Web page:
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Today’s digitally enabled business sectors are more connected than ever, with information flowing constantly and seamlessly across internal systems, customer devices, third-party vendors, cloud-based services and more. Sometimes called the “extended enterprise,” this dynamic massively expands an organization’s traditional footprint – and has the potential to massively increase its exposure to scores of information and compliance risks.

As this dynamic continues to define modern enterprise, NAVEX surveyed over 1,300 risk and compliance (R&C) professionals across the globe in 2023 in order to better understand their priorities and programs. Not surprisingly, among our key findings covered in the resulting  NAVEX State of Risk & Compliance Report (formerly known as the Definitive Risk and Compliance Benchmark Report) was evidence of a clear and strengthening interdependence between Compliance, Data Privacy and Information Security (InfoSec).

How are data and cyber risks impacting compliance programs?

Survey data show respondents citing InfoSec as the most prolific compliance issue actually occurring at their organizations. Three in 10 respondents to this year’s survey said their organization experienced a data privacy/cybersecurity breach in the past three years, followed by a substantial margin by the 21% that said their organization faced regulatory or stakeholder demand for ESG transparency and reporting. The 30% indicating an InfoSec issue was up from 22% in the prior year.

While respondents were not asked to describe the severity of impact for a given compliance issue, a casual search of news coverage reveals countless anecdotes where a cyber breach resulted in substantial harm to an organization’s operations and reputation. Regulators are also paying closer attention to company InfoSec practices, putting these issues squarely in the realm of Compliance.

These findings suggest compliance professionals – perhaps in the realms of Human Resources, Legal or other non-IT silos – could be spending a lot of their time fretting over unfamiliar concepts like multi-factor authentication and zero-trust security architecture. This may not be a recipe for success at many organizations, making it all the more important for InfoSec to have a seat at the table and speak the same language of risk across other functional areas.

So, what is the state of collaboration between Compliance and InfoSec? Fewer than half of respondents (42%) said the relationship between Compliance and InfoSec was strong. The same share described the relationship as periodic, specific to IT security compliance and requirements for risk management. Around one-tenth said the functions had little to no relationship. It’s encouraging to see some respondents citing a strong collaboration between these functions, but the modern risk and compliance landscape will only necessitate those roles come into closer alignment in the future.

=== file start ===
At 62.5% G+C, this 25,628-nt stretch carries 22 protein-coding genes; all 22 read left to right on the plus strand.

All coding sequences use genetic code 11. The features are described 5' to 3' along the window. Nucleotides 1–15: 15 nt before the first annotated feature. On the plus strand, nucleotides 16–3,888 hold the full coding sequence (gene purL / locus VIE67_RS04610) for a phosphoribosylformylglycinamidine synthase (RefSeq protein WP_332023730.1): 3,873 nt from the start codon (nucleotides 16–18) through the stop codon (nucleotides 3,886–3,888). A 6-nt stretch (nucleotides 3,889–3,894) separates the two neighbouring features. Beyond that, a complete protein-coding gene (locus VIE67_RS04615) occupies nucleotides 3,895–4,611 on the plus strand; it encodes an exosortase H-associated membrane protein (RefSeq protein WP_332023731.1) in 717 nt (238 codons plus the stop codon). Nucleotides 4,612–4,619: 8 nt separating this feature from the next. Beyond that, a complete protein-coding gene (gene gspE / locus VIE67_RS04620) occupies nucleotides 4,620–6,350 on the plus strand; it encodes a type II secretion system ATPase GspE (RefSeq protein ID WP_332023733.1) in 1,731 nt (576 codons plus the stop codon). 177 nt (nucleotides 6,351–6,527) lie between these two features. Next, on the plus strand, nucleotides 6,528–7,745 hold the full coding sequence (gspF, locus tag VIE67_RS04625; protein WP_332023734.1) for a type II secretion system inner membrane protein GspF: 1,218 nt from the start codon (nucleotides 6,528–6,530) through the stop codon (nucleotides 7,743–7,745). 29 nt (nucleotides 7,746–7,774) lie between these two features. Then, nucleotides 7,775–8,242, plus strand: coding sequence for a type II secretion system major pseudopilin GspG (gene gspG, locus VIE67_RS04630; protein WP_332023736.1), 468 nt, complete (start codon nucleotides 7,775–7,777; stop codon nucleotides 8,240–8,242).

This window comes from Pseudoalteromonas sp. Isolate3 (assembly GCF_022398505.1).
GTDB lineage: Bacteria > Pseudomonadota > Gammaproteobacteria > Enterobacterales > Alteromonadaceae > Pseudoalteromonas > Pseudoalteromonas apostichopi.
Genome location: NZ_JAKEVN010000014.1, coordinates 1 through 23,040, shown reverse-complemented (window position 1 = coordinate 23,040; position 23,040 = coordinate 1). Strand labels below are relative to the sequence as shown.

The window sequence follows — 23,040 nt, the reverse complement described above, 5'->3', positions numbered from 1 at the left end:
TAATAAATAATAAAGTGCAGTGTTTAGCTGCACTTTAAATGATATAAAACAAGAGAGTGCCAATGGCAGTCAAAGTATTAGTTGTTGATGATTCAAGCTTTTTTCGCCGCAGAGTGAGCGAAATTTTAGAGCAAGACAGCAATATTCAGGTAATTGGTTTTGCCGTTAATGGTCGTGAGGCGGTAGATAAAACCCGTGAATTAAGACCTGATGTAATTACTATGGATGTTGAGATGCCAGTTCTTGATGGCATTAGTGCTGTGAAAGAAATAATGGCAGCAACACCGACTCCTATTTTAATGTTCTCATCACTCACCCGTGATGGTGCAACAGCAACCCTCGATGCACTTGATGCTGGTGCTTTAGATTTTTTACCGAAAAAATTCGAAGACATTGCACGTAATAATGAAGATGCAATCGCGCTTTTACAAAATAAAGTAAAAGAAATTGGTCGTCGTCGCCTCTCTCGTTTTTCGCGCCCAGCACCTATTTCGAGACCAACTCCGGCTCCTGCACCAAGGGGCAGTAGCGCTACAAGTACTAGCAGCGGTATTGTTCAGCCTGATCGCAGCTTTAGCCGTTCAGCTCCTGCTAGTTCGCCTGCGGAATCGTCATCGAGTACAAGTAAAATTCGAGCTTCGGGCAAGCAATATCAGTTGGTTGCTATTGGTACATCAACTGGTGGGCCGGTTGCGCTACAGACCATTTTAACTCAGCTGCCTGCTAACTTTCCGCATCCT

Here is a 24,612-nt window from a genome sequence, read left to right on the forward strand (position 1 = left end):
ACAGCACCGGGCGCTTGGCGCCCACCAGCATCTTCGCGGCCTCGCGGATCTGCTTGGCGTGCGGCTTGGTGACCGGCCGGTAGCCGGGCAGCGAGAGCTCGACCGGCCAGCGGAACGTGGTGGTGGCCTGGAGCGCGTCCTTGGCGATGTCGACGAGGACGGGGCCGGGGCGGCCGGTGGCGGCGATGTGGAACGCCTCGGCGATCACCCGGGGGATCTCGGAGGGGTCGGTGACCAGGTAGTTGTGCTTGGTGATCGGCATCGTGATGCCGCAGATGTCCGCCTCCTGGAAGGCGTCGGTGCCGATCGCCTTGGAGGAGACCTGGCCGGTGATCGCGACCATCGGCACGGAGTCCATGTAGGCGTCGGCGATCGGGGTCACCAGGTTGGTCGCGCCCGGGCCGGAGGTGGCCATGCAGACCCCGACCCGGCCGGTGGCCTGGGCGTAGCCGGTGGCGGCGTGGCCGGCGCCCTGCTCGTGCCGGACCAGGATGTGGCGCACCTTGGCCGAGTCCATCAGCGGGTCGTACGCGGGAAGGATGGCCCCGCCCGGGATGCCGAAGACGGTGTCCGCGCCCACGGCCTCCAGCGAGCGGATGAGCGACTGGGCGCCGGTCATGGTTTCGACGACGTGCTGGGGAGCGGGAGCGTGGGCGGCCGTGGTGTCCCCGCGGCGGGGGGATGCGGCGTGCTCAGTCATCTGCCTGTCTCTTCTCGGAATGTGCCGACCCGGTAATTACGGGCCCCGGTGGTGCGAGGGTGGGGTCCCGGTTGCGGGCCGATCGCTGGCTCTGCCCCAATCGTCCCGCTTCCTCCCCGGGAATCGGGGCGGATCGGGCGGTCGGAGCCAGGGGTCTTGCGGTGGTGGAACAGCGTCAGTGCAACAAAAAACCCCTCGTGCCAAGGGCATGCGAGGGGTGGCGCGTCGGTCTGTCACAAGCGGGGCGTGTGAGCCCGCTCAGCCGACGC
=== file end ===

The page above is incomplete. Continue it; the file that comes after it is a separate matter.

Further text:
It does appear organizations are thought to consider InfoSec as a critically important risk, suggesting a likelihood that senior leaders would support the kind of cultural and operational changes that could bring Compliance and InfoSec into closer alignment. Organizations as a whole view InfoSec as the most important risk management area, according to respondents, with 53% citing data privacy and 52% citing IT/information security risk as “absolutely essential.” Only 38% said the same for operational risk, which ranked third on the list – a significant margin. It’s worth noting that respondents by and large said various compliance risks were at least “important” to their organization, but the focus on InfoSec at the most intense end of the spectrum could be seen as an indicator of urgency on part of the mindset of organizations.

What is Compliance doing to address these shifts?

Given the rise of cited InfoSec issues, it may come as no surprise that cybersecurity and data privacy were two of the top-three compliance topics respondents said their organization planned to train on in the next two-to-three years. Sixty percent said they planned cybersecurity training, followed closely by 57% planning data privacy training. Rounding out the top three was ethics and code of conduct training – an area more aligned to the traditional focus of Compliance.

The rise of remote and hybrid work models stands to make this planned training more complicated, exemplifying the benefit of collaboration between Compliance and InfoSec. Consider telemedicine – are physicians employing appropriate practices both in their physical workspace and InfoSec practices to ensure patient privacy is protected? A strong relationship between Compliance and InfoSec could help ensure training fully addresses risks for these new working environments.

Next steps

As with other aspects of the 2023 State of Risk & Compliance report, these findings can provide R&C professionals a reference to compare how they feel about their own programs. Yet they also provide valuable talking points for gaining buy-in from decision-makers elsewhere in the organization. To see that InfoSec sits in such a prominent place for both the issue’s R&C professionals face and the priorities of their programs is a clear signal that Compliance and InfoSec are converging even more closely. This is a trend R&C professionals should strive to support.

Ready to learn more?

Ready to learn more about the State of Risk & Compliance? Great – we have you covered with the complete report, full of other findings and data points to shed light on all aspects of compliance program performance. For the full report:

Download the 2023 State of Risk & Compliance